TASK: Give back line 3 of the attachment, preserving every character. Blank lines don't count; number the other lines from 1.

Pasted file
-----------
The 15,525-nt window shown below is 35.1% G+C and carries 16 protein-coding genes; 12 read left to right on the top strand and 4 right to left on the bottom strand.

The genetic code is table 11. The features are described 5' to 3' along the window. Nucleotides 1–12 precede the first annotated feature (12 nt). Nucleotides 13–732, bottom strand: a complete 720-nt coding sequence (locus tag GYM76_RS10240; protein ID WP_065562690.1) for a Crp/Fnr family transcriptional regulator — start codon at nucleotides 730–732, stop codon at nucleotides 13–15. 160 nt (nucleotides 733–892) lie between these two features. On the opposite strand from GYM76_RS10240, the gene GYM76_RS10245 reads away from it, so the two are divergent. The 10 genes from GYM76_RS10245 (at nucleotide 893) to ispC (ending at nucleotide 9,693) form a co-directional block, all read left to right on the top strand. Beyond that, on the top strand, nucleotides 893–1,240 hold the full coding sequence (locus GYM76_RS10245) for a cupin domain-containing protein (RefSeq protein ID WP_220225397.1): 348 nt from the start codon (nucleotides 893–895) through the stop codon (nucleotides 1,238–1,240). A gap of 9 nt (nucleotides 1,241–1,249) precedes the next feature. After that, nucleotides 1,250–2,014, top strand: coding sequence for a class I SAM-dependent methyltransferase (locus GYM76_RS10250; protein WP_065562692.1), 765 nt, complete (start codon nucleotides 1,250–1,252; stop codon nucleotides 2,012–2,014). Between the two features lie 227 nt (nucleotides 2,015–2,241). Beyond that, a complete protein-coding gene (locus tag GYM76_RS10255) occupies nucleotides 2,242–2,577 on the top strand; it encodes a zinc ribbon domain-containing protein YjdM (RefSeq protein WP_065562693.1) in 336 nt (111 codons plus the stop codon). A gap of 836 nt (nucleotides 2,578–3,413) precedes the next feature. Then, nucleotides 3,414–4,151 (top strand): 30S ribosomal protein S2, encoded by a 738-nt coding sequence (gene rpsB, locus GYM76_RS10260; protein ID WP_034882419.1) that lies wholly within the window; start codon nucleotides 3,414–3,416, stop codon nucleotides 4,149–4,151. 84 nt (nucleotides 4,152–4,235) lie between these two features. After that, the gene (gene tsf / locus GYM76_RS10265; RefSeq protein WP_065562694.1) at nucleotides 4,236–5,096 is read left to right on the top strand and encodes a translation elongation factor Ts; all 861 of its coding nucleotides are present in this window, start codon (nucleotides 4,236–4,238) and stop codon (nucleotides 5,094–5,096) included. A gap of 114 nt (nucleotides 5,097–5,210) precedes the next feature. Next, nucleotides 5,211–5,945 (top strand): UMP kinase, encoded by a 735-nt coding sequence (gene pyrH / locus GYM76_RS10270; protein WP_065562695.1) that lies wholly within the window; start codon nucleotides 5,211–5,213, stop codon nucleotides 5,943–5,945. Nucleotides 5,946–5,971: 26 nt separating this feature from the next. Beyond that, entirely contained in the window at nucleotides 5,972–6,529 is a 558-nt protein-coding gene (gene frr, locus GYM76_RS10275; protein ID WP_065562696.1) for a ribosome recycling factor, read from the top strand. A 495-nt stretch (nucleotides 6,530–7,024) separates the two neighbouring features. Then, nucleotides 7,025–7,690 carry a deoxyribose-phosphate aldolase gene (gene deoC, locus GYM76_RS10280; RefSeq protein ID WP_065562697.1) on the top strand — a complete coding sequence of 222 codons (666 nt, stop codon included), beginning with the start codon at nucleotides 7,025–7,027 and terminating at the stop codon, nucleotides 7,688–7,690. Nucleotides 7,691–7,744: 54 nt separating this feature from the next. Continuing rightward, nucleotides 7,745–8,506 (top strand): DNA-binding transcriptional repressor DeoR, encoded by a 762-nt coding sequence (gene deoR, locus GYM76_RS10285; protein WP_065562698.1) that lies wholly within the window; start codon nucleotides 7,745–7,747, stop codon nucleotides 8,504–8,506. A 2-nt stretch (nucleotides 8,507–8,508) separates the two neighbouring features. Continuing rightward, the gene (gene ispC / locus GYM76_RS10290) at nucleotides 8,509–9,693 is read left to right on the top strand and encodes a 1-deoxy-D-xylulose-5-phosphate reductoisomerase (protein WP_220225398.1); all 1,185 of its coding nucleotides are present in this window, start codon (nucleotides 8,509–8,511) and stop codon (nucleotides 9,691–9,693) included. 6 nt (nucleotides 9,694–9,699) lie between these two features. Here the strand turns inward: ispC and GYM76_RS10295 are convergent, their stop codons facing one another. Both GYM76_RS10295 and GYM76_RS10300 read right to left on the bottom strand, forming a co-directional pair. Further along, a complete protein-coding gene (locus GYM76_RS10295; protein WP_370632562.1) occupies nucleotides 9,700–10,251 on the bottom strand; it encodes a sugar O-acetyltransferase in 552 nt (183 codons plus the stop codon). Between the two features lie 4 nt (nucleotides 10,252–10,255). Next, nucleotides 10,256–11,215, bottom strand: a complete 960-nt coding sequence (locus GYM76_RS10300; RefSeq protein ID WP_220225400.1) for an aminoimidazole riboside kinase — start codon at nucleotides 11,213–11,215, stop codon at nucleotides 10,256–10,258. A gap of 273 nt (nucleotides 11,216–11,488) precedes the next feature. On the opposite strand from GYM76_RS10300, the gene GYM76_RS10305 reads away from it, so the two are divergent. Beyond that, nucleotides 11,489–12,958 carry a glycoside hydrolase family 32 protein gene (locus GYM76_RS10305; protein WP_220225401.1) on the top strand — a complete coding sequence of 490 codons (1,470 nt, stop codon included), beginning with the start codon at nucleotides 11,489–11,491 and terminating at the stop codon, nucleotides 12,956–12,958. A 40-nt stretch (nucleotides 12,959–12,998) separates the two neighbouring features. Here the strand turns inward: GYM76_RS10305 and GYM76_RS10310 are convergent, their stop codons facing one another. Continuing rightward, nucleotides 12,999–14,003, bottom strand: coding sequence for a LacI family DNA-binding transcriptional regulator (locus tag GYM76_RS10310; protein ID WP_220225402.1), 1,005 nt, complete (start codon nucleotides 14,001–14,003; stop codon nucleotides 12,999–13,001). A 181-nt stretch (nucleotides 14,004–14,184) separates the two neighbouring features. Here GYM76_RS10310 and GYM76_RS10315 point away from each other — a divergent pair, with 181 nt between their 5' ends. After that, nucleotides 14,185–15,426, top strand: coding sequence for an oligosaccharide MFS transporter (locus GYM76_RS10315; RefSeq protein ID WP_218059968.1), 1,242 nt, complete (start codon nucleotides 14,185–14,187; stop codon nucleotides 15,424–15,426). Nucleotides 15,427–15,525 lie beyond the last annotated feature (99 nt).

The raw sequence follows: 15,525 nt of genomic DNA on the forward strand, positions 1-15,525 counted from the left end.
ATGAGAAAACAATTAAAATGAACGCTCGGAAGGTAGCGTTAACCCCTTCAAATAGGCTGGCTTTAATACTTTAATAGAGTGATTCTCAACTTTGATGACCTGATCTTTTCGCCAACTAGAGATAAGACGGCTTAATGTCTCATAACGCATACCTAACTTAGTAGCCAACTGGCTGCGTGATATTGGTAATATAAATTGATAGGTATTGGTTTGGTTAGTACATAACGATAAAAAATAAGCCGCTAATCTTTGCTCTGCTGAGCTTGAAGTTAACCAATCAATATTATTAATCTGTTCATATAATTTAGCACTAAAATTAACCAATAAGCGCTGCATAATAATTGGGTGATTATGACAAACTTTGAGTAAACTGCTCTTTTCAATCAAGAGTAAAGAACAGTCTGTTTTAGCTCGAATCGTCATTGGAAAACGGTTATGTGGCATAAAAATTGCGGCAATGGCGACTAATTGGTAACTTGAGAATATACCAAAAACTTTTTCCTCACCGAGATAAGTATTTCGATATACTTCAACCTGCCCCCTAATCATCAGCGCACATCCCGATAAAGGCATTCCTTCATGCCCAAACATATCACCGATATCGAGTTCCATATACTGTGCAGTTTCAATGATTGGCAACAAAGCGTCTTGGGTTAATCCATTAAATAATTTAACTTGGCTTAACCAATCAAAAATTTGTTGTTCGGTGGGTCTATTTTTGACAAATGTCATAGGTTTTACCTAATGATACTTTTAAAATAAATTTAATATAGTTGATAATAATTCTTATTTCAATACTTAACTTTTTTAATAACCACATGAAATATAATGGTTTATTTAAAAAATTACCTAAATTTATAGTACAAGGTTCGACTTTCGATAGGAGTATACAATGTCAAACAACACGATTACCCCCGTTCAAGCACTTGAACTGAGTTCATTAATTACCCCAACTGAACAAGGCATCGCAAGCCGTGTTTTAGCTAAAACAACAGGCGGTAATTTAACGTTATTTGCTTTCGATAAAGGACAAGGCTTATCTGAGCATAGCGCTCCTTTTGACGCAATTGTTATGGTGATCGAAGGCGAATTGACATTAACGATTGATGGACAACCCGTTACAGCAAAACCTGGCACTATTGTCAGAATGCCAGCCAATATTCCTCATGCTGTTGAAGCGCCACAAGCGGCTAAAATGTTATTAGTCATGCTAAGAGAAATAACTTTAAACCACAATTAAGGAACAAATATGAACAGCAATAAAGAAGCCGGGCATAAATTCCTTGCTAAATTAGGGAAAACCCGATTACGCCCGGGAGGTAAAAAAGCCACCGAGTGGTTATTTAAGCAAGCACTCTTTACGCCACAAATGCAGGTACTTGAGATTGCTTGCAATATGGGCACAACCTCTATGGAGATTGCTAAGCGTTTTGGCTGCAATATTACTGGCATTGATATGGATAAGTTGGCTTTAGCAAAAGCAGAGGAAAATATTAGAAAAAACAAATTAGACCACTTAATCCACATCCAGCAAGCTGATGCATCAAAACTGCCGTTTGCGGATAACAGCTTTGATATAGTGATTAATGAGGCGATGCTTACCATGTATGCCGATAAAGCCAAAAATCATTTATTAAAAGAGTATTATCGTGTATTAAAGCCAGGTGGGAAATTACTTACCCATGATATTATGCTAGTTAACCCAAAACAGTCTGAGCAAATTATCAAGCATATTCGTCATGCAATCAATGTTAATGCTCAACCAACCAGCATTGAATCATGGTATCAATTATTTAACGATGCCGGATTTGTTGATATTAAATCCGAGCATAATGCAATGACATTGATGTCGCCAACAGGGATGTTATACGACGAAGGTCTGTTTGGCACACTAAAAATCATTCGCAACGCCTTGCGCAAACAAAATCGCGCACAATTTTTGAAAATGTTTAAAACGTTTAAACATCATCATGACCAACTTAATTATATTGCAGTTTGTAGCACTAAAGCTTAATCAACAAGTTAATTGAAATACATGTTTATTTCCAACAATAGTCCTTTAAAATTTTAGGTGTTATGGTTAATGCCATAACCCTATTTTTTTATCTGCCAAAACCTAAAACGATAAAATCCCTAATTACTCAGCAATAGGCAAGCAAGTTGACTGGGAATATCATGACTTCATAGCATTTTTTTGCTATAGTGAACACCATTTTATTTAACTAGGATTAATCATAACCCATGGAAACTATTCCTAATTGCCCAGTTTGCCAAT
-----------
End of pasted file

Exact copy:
The raw sequence follows: 15,525 nt of genomic DNA on the forward strand, positions 1-15,525 counted from the left end.